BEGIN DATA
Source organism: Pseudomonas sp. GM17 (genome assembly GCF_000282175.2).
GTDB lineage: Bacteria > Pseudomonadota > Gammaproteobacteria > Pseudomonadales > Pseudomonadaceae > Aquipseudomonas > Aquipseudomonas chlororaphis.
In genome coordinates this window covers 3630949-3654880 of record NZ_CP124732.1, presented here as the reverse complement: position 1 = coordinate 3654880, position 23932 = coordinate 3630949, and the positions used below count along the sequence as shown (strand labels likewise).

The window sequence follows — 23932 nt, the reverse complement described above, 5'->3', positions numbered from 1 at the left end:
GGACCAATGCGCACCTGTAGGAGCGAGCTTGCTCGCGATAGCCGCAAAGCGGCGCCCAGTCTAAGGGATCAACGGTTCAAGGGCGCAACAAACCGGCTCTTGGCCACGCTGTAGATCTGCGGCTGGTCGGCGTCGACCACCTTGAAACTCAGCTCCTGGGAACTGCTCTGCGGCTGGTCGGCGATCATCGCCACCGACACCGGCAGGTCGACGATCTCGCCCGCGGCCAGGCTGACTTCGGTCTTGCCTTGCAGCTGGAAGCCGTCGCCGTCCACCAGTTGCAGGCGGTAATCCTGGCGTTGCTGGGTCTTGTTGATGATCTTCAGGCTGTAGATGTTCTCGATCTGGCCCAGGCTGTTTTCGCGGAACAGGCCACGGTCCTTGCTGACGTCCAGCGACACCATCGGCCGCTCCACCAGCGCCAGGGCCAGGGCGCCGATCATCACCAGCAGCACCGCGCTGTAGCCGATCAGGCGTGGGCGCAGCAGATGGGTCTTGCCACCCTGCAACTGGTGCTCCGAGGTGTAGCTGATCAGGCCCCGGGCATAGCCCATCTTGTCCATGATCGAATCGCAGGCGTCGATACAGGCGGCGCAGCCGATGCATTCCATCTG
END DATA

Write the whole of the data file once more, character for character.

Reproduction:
Source organism: Pseudomonas sp. GM17 (genome assembly GCF_000282175.2).
GTDB lineage: Bacteria > Pseudomonadota > Gammaproteobacteria > Pseudomonadales > Pseudomonadaceae > Aquipseudomonas > Aquipseudomonas chlororaphis.
In genome coordinates this window covers 3630949-3654880 of record NZ_CP124732.1, presented here as the reverse complement: position 1 = coordinate 3654880, position 23932 = coordinate 3630949, and the positions used below count along the sequence as shown (strand labels likewise).

The window sequence follows — 23932 nt, the reverse complement described above, 5'->3', positions numbered from 1 at the left end:
GGACCAATGCGCACCTGTAGGAGCGAGCTTGCTCGCGATAGCCGCAAAGCGGCGCCCAGTCTAAGGGATCAACGGTTCAAGGGCGCAACAAACCGGCTCTTGGCCACGCTGTAGATCTGCGGCTGGTCGGCGTCGACCACCTTGAAACTCAGCTCCTGGGAACTGCTCTGCGGCTGGTCGGCGATCATCGCCACCGACACCGGCAGGTCGACGATCTCGCCCGCGGCCAGGCTGACTTCGGTCTTGCCTTGCAGCTGGAAGCCGTCGCCGTCCACCAGTTGCAGGCGGTAATCCTGGCGTTGCTGGGTCTTGTTGATGATCTTCAGGCTGTAGATGTTCTCGATCTGGCCCAGGCTGTTTTCGCGGAACAGGCCACGGTCCTTGCTGACGTCCAGCGACACCATCGGCCGCTCCACCAGCGCCAGGGCCAGGGCGCCGATCATCACCAGCAGCACCGCGCTGTAGCCGATCAGGCGTGGGCGCAGCAGATGGGTCTTGCCACCCTGCAACTGGTGCTCCGAGGTGTAGCTGATCAGGCCCCGGGCATAGCCCATCTTGTCCATGATCGAATCGCAGGCGTCGATACAGGCGGCGCAGCCGATGCATTCCATCTG